Romans 16:7 Parallel Verses [⇓ See commentary ⇓]

Romans 16:7, NIV: Greet Andronicus and Junia, my fellow Jews who have been in prison with me. They are outstanding among the apostles, and they were in Christ before I was.

Romans 16:7, ESV: Greet Andronicus and Junia, my kinsmen and my fellow prisoners. They are well known to the apostles, and they were in Christ before me.

Romans 16:7, KJV: Salute Andronicus and Junia, my kinsmen, and my fellowprisoners, who are of note among the apostles, who also were in Christ before me.

Romans 16:7, NASB: Greet Andronicus and Junia, my kinsfolk and my fellow prisoners, who are outstanding in the view of the apostles, who also were in Christ before me.

Romans 16:7, NLT: Greet Andronicus and Junia, my fellow Jews, who were in prison with me. They are highly respected among the apostles and became followers of Christ before I did.

Romans 16:7, CSB: Greet Andronicus and Junia, my fellow Jews and fellow prisoners. They are noteworthy in the eyes of the apostles, and they were also in Christ before me.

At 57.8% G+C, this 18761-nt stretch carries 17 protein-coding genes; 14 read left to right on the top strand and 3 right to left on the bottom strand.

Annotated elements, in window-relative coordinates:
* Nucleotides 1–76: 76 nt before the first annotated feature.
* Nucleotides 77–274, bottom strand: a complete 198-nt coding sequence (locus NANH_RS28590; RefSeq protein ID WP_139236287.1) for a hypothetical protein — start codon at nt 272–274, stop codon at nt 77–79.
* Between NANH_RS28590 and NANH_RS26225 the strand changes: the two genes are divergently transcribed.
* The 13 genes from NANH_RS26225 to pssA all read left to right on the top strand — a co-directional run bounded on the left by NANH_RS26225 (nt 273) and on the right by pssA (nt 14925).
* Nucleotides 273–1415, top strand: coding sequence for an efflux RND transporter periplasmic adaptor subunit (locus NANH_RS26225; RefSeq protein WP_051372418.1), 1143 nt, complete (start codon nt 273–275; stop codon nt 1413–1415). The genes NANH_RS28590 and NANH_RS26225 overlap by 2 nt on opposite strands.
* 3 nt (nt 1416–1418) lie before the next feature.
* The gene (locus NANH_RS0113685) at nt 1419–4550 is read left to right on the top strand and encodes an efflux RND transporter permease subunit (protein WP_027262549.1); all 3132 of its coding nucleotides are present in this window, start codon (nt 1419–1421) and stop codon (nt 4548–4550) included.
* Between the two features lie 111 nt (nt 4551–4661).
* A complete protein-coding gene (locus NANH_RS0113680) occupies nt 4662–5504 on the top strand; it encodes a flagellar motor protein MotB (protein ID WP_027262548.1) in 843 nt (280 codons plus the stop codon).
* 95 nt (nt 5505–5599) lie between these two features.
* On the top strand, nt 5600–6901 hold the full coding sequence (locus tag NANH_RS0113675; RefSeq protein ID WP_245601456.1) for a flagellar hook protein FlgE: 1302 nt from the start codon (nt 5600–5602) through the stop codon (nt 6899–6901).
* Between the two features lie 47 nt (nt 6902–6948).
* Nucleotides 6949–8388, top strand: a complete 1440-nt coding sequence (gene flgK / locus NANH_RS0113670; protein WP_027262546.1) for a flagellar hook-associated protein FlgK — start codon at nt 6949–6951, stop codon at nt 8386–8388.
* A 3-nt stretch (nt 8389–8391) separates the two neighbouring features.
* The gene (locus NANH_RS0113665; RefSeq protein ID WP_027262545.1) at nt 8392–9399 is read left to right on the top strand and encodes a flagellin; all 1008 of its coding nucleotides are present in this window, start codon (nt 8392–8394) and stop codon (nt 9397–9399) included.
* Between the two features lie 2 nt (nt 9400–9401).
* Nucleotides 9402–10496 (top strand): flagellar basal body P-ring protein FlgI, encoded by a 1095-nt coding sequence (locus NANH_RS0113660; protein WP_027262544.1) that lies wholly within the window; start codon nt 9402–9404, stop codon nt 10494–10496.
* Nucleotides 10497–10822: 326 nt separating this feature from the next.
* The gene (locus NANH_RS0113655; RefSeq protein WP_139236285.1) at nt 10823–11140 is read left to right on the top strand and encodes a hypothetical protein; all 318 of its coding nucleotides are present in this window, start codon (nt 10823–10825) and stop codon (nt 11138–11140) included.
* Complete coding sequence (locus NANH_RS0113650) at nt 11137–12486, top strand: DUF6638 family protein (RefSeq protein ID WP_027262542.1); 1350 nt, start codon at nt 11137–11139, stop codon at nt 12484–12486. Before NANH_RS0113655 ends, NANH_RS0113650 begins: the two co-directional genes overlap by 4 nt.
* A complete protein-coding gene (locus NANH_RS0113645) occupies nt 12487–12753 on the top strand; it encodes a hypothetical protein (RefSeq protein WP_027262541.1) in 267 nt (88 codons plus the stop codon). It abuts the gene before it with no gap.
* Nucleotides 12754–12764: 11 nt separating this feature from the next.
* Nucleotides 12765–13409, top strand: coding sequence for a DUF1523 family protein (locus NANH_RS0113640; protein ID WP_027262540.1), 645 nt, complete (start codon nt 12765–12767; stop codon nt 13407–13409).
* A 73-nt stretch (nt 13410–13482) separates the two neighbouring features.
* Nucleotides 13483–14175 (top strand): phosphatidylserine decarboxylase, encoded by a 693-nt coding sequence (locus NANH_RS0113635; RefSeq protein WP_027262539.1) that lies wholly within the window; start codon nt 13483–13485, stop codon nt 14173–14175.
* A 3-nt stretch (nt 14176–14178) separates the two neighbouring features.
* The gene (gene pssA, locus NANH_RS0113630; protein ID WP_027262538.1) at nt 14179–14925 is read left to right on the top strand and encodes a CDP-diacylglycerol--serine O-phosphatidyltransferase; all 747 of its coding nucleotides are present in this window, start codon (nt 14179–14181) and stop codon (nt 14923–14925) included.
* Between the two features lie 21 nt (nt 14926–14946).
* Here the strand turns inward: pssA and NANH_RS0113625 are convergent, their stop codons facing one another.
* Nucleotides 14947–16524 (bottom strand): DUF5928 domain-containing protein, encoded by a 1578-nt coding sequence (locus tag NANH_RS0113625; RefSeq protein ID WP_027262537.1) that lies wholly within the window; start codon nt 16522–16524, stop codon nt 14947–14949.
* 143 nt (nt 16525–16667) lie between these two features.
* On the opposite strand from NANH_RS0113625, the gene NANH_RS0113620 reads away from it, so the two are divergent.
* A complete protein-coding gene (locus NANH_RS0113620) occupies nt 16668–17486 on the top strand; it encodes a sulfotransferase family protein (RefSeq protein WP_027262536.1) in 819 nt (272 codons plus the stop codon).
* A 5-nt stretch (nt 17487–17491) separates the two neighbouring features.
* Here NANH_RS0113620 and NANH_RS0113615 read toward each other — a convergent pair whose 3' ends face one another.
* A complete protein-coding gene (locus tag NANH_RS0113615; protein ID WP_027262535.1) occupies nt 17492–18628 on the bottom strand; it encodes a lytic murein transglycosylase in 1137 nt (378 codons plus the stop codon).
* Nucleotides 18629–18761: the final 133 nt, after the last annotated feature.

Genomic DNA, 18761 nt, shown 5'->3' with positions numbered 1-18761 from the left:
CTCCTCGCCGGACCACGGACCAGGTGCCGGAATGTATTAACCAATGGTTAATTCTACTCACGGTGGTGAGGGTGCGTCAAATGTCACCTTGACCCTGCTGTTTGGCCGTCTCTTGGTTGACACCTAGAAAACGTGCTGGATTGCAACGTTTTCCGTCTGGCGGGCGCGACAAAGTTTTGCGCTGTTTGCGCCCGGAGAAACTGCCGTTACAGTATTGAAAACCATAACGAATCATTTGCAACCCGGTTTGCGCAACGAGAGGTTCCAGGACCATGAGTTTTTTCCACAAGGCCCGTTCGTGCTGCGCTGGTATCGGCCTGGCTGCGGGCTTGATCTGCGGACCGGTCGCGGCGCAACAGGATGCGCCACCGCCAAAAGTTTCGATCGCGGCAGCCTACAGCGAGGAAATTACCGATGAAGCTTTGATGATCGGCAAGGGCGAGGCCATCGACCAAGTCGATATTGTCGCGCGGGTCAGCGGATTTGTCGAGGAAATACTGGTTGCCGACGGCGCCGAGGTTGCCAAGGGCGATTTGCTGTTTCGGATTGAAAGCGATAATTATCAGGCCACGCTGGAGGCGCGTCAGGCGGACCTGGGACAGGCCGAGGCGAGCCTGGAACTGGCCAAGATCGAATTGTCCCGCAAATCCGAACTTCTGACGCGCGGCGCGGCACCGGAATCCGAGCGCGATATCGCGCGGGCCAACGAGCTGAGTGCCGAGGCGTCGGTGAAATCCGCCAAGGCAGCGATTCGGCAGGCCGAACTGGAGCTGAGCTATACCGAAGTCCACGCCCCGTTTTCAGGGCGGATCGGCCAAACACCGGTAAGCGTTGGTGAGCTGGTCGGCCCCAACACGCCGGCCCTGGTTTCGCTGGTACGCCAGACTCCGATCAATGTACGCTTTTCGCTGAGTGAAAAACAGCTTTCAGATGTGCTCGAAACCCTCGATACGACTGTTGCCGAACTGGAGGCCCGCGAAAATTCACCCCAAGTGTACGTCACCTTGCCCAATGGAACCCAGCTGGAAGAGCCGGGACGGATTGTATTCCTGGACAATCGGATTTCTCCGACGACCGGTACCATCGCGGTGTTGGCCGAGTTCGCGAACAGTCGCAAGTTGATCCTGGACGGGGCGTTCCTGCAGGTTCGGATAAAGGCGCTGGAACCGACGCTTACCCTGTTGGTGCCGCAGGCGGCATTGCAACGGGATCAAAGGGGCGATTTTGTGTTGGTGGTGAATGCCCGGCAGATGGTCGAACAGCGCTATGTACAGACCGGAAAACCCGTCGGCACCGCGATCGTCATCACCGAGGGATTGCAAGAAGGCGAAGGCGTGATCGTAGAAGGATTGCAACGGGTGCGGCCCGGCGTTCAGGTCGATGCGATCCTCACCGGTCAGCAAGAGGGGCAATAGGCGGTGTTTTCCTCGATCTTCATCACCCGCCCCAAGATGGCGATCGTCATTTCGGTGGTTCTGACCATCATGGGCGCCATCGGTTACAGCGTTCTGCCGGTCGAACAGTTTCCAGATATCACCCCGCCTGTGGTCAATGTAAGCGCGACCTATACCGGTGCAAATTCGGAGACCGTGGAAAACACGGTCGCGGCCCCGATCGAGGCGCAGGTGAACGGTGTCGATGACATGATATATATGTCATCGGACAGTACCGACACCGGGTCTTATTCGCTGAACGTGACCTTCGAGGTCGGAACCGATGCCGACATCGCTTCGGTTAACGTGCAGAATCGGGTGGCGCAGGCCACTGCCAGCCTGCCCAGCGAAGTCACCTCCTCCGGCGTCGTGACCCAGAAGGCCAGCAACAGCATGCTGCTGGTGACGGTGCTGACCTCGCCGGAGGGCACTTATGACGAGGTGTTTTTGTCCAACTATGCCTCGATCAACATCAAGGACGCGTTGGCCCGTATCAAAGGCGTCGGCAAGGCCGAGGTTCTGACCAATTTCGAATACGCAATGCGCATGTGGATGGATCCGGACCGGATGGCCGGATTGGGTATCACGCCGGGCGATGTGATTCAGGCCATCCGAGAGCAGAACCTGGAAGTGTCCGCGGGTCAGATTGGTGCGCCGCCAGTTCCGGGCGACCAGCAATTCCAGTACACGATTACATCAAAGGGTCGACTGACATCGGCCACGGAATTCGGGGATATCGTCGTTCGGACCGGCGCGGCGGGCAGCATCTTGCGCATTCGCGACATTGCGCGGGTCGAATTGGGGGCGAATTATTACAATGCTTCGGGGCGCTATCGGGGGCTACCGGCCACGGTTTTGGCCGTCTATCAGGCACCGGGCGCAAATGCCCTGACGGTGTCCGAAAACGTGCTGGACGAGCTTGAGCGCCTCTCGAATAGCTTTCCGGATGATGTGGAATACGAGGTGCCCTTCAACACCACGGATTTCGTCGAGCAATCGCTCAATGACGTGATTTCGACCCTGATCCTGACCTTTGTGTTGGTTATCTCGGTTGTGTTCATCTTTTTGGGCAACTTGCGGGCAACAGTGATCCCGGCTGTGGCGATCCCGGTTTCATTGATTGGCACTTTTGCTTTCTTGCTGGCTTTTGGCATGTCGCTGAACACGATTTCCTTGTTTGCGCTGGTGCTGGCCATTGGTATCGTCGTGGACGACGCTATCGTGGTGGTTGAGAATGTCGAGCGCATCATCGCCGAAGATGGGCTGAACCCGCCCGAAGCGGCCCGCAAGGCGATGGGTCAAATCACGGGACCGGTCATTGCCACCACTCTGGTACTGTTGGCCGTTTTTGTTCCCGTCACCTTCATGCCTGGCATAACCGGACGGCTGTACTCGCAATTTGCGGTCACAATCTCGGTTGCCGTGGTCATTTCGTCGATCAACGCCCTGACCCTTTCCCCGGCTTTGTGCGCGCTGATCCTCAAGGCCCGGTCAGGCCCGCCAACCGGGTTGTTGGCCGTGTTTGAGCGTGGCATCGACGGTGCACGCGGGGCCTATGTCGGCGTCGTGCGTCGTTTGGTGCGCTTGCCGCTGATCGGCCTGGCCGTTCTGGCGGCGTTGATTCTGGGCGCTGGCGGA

What does Romans 16:7 mean? [⇑ See verse text ⇑]

Paul's next greeting is directed to a pair known as Andronicus and Junia/Junias. Though we don't know for sure, most scholars think it likely Junia is a woman's name, making this the second married couple included in Paul's list of greetings.

Andronicus and Junia are described as Paul's "kinsmen," likely meaning that they were Jewish. If so, Andronicus, given his name, was probably a Hellenistic Jew, meaning that he had grown up as a Jewish person assimilated into Greek culture and speaking Greek instead of Hebrew. Paul refers to the pair as fellow prisoners. Paul often spent time in jails and prisons for preaching the gospel. Apparently, Andronicus and Junia shared that experience, though we don't know if they were in prison with Paul at the same time.

Depending on the translation, the couple is said to have been either well known "to" the apostles or "among" them. Given Paul's next statement in the following verse, it seems likely Andronicus and Junia at least knew the original 12 who came to hold the official office of Apostle. Paul writes that they were in Christ before him, meaning that Andronicus and Junia may have been Christians long enough to have been part of the very birth of the church led by Peter and the others in Jerusalem.

Some scholars suggest that Paul referred to the pair as being "among" the apostles themselves, using the term in a general sense as he sometimes did to refer to other messengers of the gospel like Barnabas and Silas (Acts 14:14; 1 Thessalonians 2:6). Andronicus and Junia must have been vocal in proclaiming Jesus if they spent time in prison for it.